The 25-year-old has never started a big league game, but does have 41 under his belt at the minor-league level, with the last coming on July 18th of this year in which he tossed a scoreless first inning for the Pawtucket Red Sox.

Happ, meanwhile, has for the most part struggled since the All-Star break, but is coming off an outing where he held the Athletics scoreless over six strong innings on September 1st.

In three starts against the Red Sox this season, the 36-year-old has posted a 4.24 ERA and .254 batting average against over 17 total innings pitched. The Yankees are unbeaten in those games.

First pitch Saturday is scheduled for 4:05 PM EDT on NESN. Red Sox going for their second straight win.


Chris Sale Gets Lit up for Eight Runs in Shortest Start Since Opening Day as Red Sox Fall to Yankees in First Game of Doubleheader

After being limited to two runs on three hits on Friday, the Red Sox were held in check by the New York Yankees yet again on Saturday, as they dropped the first of a day-night doubleheader to extend their losing streak to six.

Making his 23rd start of the season and fourth against New York for Boston was Chris Sale, who came into the weekend fresh off surrendering five runs in less than six innings in his last time out against this same Yankees squad this past Sunday.

The losing streak for the Sox began that night, and it increased to six in this one, as the left-hander got lit up for a season-high eight runs, all of which were earned, on nine hits and zero walks to go along with four strikeouts over 3 2/3 innings of work.

The first of those eight Yankees tallies came right away in the bottom half of the first, with D.J. LeMahieu leading things off by blasting his 16th home run of the season, a 389-foot solo shot that got his side on the board first.

Sale did settle in a bit from there, retiring eight of the next 10 hitters he faced following that homer before running in to a great deal of trouble in the bottom of the fourth.

There, an Edwin Encarnacion leadoff single, as well as one-out and two-out singles from Gio Urshela and Kyle Higashioka, filled the bases for Breyvic Valera, who drove in the runner from third on an RBI single to right to break the 1-1 tie.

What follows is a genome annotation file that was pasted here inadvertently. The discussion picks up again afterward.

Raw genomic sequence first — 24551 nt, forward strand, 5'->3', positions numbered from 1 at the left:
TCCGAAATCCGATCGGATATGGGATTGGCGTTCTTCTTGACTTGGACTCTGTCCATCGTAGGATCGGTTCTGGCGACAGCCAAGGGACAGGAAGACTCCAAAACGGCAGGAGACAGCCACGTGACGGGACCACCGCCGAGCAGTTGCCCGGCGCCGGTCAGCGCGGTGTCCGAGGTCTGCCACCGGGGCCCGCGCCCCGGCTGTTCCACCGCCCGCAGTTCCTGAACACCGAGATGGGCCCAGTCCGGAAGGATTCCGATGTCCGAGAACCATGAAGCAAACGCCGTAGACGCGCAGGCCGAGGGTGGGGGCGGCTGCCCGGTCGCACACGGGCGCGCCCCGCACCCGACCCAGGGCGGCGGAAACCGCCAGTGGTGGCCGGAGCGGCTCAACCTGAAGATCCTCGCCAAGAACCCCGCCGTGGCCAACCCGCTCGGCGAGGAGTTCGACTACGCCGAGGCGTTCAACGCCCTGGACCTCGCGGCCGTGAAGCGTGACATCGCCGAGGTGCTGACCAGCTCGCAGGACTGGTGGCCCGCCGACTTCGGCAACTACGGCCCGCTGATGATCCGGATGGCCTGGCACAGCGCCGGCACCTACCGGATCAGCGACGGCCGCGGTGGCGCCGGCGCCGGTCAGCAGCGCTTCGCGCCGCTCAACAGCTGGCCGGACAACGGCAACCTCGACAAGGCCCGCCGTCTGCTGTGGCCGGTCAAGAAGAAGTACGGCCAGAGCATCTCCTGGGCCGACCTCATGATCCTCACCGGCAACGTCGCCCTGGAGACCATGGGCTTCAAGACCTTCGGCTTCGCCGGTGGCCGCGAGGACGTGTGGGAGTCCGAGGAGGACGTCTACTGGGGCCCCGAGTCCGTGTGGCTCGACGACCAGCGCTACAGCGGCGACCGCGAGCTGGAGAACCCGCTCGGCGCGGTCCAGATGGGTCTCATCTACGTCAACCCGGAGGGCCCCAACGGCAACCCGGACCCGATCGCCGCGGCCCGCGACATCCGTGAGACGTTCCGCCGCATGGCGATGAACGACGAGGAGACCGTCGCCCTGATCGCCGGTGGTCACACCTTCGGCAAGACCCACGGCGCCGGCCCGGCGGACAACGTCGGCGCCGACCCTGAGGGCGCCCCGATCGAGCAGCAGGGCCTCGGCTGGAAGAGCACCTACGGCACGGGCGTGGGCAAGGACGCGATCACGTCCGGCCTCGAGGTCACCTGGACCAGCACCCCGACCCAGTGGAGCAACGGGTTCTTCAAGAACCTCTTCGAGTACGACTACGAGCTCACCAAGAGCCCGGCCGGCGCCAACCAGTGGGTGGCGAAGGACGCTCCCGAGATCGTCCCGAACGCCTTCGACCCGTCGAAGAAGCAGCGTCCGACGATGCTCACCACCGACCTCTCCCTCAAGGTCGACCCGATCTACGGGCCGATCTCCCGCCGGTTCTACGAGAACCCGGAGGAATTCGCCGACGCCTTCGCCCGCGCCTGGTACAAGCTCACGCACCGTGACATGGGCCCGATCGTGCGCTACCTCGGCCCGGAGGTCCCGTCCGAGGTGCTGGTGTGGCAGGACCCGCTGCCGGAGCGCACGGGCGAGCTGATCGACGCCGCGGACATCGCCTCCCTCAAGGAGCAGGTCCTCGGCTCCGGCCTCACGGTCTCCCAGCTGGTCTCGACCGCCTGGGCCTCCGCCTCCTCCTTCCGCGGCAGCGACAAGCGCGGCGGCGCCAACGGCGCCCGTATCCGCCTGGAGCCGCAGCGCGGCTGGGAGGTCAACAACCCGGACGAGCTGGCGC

Now, there had been instances of Sale getting squeezed by home plate umpire Mike Estabrook, so when Sox manager Alex Cora came out to talk to his starter directly, he also exchanged some words with Estabrook on his way back to the visitor’s dugout, which resulted in him getting ejected from this game.

Once the dust had settled from that, Brett Gardner picked up where Valera had left off by lacing a two-run single up the middle. 4-1.

LeMahieu added on to that, taking Sale deep once more off a 2-1, 89 MPH changeup on the outer half of the zone that he snuck just over the right field wall for a three-run homer. 7-1.

An Aaron Judge ground-rule double would be how Sale’s afternoon came to a frustrating close, but it should not have even happened, as the pitch before the double clearly should have been called strike three, but it was called a ball by Estabrook instead.

Following said double and receiving the hook from bench coach Ron Roenicke, Sale let some of his frustration out on Estabrook as he was headed back to the Sox’ dugout, and he too was ejected as a result.

Finishing with a final pitch count of 76 (52 strikes), the 30-year-old hurler turned to his slider more than 39% of the time he was on the mound Saturday, inducing four swings and misses with the pitch. He also topped out at 96.2 MPH with his four-seam fastball, a pitch he went to 20 times while Sandy Leon was behind the plate.

Ultimately falling to 5-11 while inflating his ERA on the season up to 4.68, Sale’s struggles against the Yankees continue. His next start should come against the Los Angeles Angels back at Fenway Park on Thursday.

In relief of Sale, Colten Brewer entered the fourth with one runner on second and one out to get, and he allowed that runner to score on an RBI base hit from Encarnacion to close the book on Sale’s outing before escaping the inning.

Josh Smith, just recalled from Triple-A Pawtucket on Friday, took over in the fifth, and he took over by yielding one run on an Encarnacion RBI single in the sixth in an otherwise four solid innings of mop up duty.

On the other side of things, the Red Sox lineup was matched up against Yankees right-hander Domingo German, who also opposed Sale last Sunday.

Starting the scoring in the top of the second, a red-hot Andrew Benintendi led off the inning by mashing his 12th big fly of the season, this one coming off a 3-2, hanging curveball from German that was sent a booming 436 feet to right-center field.